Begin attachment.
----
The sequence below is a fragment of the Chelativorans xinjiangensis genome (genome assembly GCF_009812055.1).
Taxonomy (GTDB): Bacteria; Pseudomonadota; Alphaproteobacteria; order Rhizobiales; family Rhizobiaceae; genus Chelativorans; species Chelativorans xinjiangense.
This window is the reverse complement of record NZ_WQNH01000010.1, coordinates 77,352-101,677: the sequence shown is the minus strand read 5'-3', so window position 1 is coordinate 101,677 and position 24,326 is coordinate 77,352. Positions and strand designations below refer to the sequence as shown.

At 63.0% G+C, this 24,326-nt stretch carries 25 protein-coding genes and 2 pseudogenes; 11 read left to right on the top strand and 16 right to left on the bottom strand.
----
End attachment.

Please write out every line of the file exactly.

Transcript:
The sequence below is a fragment of the Chelativorans xinjiangensis genome (genome assembly GCF_009812055.1).
Taxonomy (GTDB): Bacteria; Pseudomonadota; Alphaproteobacteria; order Rhizobiales; family Rhizobiaceae; genus Chelativorans; species Chelativorans xinjiangense.
This window is the reverse complement of record NZ_WQNH01000010.1, coordinates 77,352-101,677: the sequence shown is the minus strand read 5'-3', so window position 1 is coordinate 101,677 and position 24,326 is coordinate 77,352. Positions and strand designations below refer to the sequence as shown.

At 63.0% G+C, this 24,326-nt stretch carries 25 protein-coding genes and 2 pseudogenes; 11 read left to right on the top strand and 16 right to left on the bottom strand.